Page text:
Point Lookout: a free weekly publication of Chaco Canyon Consulting
Volume 7, Issue 33;   August 15, 2007: What Measurements Work Well?

# What Measurements Work Well?

To manage well, we need to know where we are, where we would like to be, and what we need to do to get there. Measurement can help us achieve our goals, by telling us where we are and how much progress we're making. But some things aren't measurable, and some measurement methods yield misleading results. How can we use measurement effectively?

Many organizations measure attributes of populations and processes in the hope of guiding the organization towards stated goals. But some of these measurements yield misleading data, for a variety of reasons. For instance, we sometimes use surveys that require respondents to supply their subjective judgments.

An example of subjective judgment: "Rate your subordinate's ability to work with others on a scale from 1 to 5." Such attributes cannot actually be measured. If you try to measure them, by means of, say, surveys — even anonymous surveys — you actually measure the rating that people enter on the form. That rating might or might not reflect what you think you're measuring.

Some measurements do work. Here are some properties of useful measurements.

Actionable
The organization must have in mind some adjustment of operations that it would make in response to the results. If you don't use the results of the measurement, why are you measuring it at all?
Boolean, numeric, or member of a defined list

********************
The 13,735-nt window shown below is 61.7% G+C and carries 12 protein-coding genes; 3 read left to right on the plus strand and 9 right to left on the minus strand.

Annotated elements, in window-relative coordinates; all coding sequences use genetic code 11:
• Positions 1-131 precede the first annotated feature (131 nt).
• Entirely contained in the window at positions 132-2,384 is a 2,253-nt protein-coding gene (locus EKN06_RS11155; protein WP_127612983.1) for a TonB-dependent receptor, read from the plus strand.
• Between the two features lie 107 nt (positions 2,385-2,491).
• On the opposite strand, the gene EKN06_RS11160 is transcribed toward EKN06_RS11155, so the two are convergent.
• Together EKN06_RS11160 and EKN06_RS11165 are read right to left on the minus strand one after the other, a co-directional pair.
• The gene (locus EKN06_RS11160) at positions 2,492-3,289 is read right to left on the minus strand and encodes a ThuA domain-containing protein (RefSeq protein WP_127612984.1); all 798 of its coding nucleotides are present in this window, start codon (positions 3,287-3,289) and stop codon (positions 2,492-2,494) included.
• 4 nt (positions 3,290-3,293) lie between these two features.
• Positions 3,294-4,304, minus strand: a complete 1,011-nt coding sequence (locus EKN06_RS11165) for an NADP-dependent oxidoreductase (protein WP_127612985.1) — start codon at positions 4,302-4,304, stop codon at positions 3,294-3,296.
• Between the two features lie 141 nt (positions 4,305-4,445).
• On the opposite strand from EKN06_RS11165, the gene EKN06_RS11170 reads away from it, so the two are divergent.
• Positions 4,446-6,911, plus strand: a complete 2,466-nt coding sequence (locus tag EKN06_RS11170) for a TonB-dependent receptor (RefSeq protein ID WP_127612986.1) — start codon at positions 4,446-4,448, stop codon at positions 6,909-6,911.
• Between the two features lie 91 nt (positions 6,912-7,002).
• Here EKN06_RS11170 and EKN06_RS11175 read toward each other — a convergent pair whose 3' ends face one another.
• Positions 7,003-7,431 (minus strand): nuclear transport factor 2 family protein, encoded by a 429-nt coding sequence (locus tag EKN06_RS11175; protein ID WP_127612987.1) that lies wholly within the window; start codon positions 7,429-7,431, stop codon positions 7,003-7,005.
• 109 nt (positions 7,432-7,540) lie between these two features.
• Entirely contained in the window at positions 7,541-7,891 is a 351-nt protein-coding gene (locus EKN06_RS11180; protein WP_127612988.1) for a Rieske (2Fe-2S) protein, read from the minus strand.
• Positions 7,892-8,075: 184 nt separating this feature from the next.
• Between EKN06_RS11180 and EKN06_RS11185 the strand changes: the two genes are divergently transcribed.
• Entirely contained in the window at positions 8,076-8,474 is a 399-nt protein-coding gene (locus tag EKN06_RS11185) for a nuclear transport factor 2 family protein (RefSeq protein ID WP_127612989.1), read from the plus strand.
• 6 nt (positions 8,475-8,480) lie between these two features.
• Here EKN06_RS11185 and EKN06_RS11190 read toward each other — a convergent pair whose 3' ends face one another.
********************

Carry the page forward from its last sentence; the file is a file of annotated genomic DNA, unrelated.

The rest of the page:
The answer to the question "What is the observed value of this metric?" must be true or false; a number; or an element of a defined list. For instance, did we complete the project on time? If we were late, how late were we?
Objective
Determining the observed value of the measurement shouldn't involve subjective judgment. For example, the number of malware incidents per month, or the number of timecard hours or hours "badged in" per employee per month.
Untraceable
The people who provide the data, or whose activities the data describes, should be confident that the data they enter cannot be traced to them personally. This enhances (but does not ensure) the honesty of submissions, especially when the submitted data conveys bad news.
Out of awareness
If you don't use the
results of the measurement,
why are you measuring
it at all?
The people whose activity is being measured should be unaware that a measurement is taking place. This limits the impact of the so-called Hawthorne Effect. See "Getting Around Hawthorne," Point Lookout for October 2, 2002, for more.
Measured
The measurement process itself should be measured, to determine its quality. Measures that are helpful include traceability checks, the probability of the data actually being used, and multiple data collections to evaluate precision.
Fraud resistant
Sometimes people attempt to achieve desired measurement results by means of fraud. They conceal, misrepresent, spin, or do whatever is necessary to get the results they want or the results they believe the measurer wants. Plan enforcement actions in advance of the data collection, and establish organizational policy regarding measurement fraud.